Assessment of structural model
We assessed the issue of multicollinearity in the data using the variance inflation factor (VIF). Becker et al. (2015) recommended that the values of VIF must be < 5, and this study found inner and outer model VIF values within the suggested range, depicting no issue of multicollinearity in the data (see Tables 4 and 5). Next, the structural model was evaluated using the standardized root mean square residual (SRMR) values should be lower than 0.08 for a sample size greater than 100 (Henseler et al., 2016). As a result, we found a significant model fit for this study (0.076). Endogenous latent variables with coefficients of determination (R2) 0.75 or 0.5 can be described as substantial or moderate, respectively (Hair et al., 2010, 2019). Table 6 shows that R2 (Creativity) = 0.731 and R2 (Intrinsic Motivation) = 0.580, the structural model had satisfactory in-sample predictive power, consistent with prior research in this area (Ali et al., 2019; Fischer et al., 2019). Moreover, the value of Q2 should be higher than zero. Hence, this study’s results were both within the significance level, and the study model’s predictive relevance was achieved (Falk & Miller, 1992).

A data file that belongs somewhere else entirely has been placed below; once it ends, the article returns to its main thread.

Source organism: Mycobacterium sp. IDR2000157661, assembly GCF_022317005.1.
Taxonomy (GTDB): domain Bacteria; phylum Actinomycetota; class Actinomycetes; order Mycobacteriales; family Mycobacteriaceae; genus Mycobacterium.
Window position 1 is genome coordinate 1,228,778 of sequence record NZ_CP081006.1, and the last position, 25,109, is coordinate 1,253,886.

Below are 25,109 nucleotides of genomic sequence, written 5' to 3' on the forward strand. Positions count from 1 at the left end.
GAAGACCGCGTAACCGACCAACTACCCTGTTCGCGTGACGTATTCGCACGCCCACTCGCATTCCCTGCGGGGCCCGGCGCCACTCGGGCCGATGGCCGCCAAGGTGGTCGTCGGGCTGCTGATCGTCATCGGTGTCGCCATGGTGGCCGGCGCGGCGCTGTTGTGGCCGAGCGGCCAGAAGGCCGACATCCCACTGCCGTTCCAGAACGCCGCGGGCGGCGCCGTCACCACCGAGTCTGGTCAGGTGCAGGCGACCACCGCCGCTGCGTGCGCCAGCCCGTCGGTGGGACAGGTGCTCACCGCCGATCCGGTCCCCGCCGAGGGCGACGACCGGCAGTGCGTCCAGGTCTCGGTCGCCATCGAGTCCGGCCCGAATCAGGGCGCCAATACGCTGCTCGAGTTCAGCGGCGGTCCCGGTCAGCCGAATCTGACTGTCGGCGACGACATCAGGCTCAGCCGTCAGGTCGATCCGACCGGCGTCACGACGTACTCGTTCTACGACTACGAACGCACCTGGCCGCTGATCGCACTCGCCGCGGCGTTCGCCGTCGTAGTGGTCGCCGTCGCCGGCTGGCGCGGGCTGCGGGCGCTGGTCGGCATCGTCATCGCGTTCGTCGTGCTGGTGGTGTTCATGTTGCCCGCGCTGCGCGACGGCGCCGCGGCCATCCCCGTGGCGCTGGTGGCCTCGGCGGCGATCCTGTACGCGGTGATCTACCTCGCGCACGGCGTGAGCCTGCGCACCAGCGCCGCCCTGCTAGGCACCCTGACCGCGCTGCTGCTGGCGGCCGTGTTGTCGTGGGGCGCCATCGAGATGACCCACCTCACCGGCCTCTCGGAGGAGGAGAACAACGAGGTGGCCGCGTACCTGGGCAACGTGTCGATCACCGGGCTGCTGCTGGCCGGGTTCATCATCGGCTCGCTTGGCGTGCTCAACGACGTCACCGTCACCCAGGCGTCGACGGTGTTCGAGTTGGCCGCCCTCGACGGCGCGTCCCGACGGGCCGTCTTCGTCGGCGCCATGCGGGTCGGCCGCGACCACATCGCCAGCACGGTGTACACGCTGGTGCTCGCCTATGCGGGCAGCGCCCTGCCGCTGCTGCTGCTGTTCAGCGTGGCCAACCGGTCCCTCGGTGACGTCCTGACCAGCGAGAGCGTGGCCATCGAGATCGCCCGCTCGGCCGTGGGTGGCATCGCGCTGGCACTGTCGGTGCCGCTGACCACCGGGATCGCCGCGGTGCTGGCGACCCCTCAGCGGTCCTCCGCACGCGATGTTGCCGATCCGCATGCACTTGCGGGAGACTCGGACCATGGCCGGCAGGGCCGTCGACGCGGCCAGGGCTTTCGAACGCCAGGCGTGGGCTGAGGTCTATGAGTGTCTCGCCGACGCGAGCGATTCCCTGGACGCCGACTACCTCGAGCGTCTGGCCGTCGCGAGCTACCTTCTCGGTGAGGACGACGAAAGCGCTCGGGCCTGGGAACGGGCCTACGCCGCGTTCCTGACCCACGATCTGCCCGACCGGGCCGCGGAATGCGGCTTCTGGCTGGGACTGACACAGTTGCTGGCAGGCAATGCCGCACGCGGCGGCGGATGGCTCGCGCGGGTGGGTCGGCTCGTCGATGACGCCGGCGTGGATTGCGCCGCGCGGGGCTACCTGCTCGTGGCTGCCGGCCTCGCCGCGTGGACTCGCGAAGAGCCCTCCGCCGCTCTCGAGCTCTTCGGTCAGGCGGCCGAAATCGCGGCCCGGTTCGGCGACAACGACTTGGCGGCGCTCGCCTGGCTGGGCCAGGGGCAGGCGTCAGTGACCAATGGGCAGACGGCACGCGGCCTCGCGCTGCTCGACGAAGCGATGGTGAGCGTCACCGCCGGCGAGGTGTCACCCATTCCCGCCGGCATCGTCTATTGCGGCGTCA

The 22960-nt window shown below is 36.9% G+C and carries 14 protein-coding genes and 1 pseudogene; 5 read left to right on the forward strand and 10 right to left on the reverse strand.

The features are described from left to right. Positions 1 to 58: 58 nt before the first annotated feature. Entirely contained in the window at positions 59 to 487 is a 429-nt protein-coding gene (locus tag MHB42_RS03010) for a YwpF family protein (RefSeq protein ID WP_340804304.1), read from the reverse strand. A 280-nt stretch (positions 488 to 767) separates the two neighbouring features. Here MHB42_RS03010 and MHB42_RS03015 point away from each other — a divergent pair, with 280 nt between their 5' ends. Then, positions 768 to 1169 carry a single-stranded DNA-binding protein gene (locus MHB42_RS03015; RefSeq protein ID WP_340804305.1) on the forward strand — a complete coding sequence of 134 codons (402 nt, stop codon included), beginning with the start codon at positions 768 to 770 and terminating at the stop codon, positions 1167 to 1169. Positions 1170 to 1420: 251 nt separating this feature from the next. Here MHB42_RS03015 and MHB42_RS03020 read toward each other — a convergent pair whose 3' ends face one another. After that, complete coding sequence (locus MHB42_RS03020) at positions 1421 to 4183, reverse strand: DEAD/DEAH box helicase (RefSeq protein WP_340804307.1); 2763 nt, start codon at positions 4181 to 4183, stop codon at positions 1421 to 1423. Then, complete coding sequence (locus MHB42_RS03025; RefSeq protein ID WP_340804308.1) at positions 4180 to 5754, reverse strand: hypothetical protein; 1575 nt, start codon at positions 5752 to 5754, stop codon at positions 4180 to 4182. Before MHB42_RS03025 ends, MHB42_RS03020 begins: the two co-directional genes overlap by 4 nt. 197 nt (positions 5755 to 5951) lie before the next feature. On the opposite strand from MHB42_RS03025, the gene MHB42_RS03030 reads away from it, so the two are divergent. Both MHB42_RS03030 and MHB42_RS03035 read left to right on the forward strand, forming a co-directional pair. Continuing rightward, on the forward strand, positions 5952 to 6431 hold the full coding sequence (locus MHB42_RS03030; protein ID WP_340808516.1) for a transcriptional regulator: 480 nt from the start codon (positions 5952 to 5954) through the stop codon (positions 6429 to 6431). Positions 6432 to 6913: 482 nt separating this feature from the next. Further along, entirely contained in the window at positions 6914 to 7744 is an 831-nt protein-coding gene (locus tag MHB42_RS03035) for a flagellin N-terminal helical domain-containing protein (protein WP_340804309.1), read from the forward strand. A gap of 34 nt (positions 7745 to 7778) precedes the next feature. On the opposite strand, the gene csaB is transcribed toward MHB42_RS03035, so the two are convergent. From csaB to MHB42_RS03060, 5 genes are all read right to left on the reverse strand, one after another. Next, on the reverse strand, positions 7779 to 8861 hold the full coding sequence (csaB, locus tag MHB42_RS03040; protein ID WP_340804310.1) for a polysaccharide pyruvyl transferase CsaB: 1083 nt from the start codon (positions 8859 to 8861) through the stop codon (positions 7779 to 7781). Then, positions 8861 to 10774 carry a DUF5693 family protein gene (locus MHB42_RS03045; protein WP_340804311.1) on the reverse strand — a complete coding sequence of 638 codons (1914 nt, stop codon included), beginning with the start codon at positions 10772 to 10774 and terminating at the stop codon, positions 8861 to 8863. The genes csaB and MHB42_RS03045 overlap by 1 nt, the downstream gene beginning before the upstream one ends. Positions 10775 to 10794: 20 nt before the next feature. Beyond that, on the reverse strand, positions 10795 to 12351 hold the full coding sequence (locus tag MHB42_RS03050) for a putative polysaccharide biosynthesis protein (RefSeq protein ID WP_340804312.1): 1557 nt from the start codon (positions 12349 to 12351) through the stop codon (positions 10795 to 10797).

Structural equation modeling
The modified model and the hypotheses only included the indirect relationships, because examining the mediating effects involves first testing the direct relationships. Thus, the following hypotheses were tested using PLS–SEM.
H1: Intrinsic motivation mediates the relationship between individual creativity components: (a) domain-relevant skills and (b) creativity-relevant processes, and employees’ creativity.
H2: Intrinsic motivation mediates the relationship between work orientations (a) job, (b) career and (c) (calling and employees’ creativity.
The sizes and significances of the path coefficients that reflect the hypotheses were examined. The significance of the path coefficients was calculated using the bootstrapping procedure (with 5000 bootstrap samples). Figure 2 provides the structural model results. Table 7 provides the path coefficients, standard deviation, t-statistics, and p values.